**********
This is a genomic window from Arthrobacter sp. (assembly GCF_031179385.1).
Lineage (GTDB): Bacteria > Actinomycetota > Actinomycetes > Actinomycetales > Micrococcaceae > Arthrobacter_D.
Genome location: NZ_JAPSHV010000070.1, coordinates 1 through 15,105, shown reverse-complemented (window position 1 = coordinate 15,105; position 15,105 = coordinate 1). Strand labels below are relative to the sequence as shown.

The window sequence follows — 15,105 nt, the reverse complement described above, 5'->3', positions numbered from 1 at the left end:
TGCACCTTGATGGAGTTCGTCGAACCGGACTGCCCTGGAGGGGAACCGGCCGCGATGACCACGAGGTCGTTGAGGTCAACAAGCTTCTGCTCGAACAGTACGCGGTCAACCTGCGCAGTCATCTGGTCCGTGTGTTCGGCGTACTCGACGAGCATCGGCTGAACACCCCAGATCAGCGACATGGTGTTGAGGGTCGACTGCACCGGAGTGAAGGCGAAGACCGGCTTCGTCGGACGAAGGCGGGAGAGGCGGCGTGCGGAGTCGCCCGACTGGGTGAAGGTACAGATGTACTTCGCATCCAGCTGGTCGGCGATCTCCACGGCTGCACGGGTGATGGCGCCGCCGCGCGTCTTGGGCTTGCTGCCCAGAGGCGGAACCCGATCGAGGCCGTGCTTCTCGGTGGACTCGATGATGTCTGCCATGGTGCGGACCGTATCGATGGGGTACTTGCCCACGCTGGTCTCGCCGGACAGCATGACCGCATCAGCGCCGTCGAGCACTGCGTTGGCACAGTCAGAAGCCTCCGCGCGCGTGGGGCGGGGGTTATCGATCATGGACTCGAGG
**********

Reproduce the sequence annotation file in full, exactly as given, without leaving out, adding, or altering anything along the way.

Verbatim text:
This is a genomic window from Arthrobacter sp. (assembly GCF_031179385.1).
Lineage (GTDB): Bacteria > Actinomycetota > Actinomycetes > Actinomycetales > Micrococcaceae > Arthrobacter_D.
Genome location: NZ_JAPSHV010000070.1, coordinates 1 through 15,105, shown reverse-complemented (window position 1 = coordinate 15,105; position 15,105 = coordinate 1). Strand labels below are relative to the sequence as shown.

The window sequence follows — 15,105 nt, the reverse complement described above, 5'->3', positions numbered from 1 at the left end:
TGCACCTTGATGGAGTTCGTCGAACCGGACTGCCCTGGAGGGGAACCGGCCGCGATGACCACGAGGTCGTTGAGGTCAACAAGCTTCTGCTCGAACAGTACGCGGTCAACCTGCGCAGTCATCTGGTCCGTGTGTTCGGCGTACTCGACGAGCATCGGCTGAACACCCCAGATCAGCGACATGGTGTTGAGGGTCGACTGCACCGGAGTGAAGGCGAAGACCGGCTTCGTCGGACGAAGGCGGGAGAGGCGGCGTGCGGAGTCGCCCGACTGGGTGAAGGTACAGATGTACTTCGCATCCAGCTGGTCGGCGATCTCCACGGCTGCACGGGTGATGGCGCCGCCGCGCGTCTTGGGCTTGCTGCCCAGAGGCGGAACCCGATCGAGGCCGTGCTTCTCGGTGGACTCGATGATGTCTGCCATGGTGCGGACCGTATCGATGGGGTACTTGCCCACGCTGGTCTCGCCGGACAGCATGACCGCATCAGCGCCGTCGAGCACTGCGTTGGCACAGTCAGAAGCCTCCGCGCGCGTGGGGCGGGGGTTATCGATCATGGACTCGAGG